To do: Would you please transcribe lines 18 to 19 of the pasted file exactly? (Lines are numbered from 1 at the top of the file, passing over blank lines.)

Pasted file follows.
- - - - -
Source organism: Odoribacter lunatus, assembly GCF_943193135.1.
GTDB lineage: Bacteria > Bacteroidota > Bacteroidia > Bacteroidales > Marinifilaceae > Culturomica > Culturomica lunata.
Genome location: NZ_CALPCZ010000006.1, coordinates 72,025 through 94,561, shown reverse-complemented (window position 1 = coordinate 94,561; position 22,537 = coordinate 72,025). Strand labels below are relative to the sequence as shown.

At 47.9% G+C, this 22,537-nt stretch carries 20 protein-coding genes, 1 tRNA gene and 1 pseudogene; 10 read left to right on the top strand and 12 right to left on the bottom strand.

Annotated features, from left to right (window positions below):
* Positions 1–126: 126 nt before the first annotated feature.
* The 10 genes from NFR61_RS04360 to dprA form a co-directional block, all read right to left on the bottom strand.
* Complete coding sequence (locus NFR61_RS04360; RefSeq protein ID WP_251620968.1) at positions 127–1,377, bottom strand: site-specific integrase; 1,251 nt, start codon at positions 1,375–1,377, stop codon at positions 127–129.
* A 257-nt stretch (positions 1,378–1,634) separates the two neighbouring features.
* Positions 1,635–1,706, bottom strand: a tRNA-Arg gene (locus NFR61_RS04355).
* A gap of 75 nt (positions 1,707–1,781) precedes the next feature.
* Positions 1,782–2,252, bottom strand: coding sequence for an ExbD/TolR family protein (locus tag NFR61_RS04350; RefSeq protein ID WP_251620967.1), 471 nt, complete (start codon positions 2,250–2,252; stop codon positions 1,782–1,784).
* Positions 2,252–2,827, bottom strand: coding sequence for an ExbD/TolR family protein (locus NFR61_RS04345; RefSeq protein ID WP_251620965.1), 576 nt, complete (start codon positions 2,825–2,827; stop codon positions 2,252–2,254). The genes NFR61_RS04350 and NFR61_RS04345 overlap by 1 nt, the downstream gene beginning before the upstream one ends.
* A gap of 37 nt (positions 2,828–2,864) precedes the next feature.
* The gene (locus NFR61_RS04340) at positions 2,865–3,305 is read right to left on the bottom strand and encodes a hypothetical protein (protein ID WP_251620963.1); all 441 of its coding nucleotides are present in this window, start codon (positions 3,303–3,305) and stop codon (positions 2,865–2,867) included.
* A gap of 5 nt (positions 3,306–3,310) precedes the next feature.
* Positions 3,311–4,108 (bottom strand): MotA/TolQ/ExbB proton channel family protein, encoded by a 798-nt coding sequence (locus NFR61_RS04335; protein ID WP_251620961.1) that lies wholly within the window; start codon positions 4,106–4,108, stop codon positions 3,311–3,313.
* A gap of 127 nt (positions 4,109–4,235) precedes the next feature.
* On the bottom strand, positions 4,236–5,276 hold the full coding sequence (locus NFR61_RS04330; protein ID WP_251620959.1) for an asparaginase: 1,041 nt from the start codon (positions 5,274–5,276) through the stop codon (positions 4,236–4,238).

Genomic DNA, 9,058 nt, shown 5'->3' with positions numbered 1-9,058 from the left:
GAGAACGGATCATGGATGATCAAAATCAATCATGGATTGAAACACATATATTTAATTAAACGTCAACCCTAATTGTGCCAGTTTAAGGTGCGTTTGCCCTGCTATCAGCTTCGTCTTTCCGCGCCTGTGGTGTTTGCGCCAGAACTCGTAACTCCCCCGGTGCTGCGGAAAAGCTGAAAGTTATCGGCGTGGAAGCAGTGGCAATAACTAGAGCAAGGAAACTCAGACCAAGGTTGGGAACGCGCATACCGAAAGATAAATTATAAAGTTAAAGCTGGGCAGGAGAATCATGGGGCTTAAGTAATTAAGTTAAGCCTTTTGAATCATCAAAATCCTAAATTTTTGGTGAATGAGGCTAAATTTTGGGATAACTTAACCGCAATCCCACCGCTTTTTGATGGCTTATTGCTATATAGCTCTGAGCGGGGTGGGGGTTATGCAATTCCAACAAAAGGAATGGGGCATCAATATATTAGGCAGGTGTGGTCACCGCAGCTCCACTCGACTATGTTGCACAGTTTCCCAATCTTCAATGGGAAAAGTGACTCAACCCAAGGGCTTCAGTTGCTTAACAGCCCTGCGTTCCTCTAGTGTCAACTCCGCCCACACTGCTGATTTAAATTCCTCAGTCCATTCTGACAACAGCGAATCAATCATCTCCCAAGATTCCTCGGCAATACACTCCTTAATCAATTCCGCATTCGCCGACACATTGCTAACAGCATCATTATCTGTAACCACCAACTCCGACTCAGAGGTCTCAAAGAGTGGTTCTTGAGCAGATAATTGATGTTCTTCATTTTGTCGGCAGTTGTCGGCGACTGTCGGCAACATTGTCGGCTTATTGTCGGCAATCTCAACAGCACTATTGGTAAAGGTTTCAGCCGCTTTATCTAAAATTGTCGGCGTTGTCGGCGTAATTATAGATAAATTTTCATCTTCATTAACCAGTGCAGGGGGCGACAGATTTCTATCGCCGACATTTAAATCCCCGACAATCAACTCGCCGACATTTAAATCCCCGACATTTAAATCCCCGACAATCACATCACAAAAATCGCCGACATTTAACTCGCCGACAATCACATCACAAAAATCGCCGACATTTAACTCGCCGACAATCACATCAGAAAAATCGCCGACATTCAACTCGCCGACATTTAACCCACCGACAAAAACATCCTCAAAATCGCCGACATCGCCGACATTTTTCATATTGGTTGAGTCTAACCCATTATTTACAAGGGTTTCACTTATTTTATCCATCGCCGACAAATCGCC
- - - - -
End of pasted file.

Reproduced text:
* A gap of 127 nt (positions 4,109–4,235) precedes the next feature.
* On the bottom strand, positions 4,236–5,276 hold the full coding sequence (locus NFR61_RS04330; protein ID WP_251620959.1) for an asparaginase: 1,041 nt from the start codon (positions 5,274–5,276) through the stop codon (positions 4,236–4,238).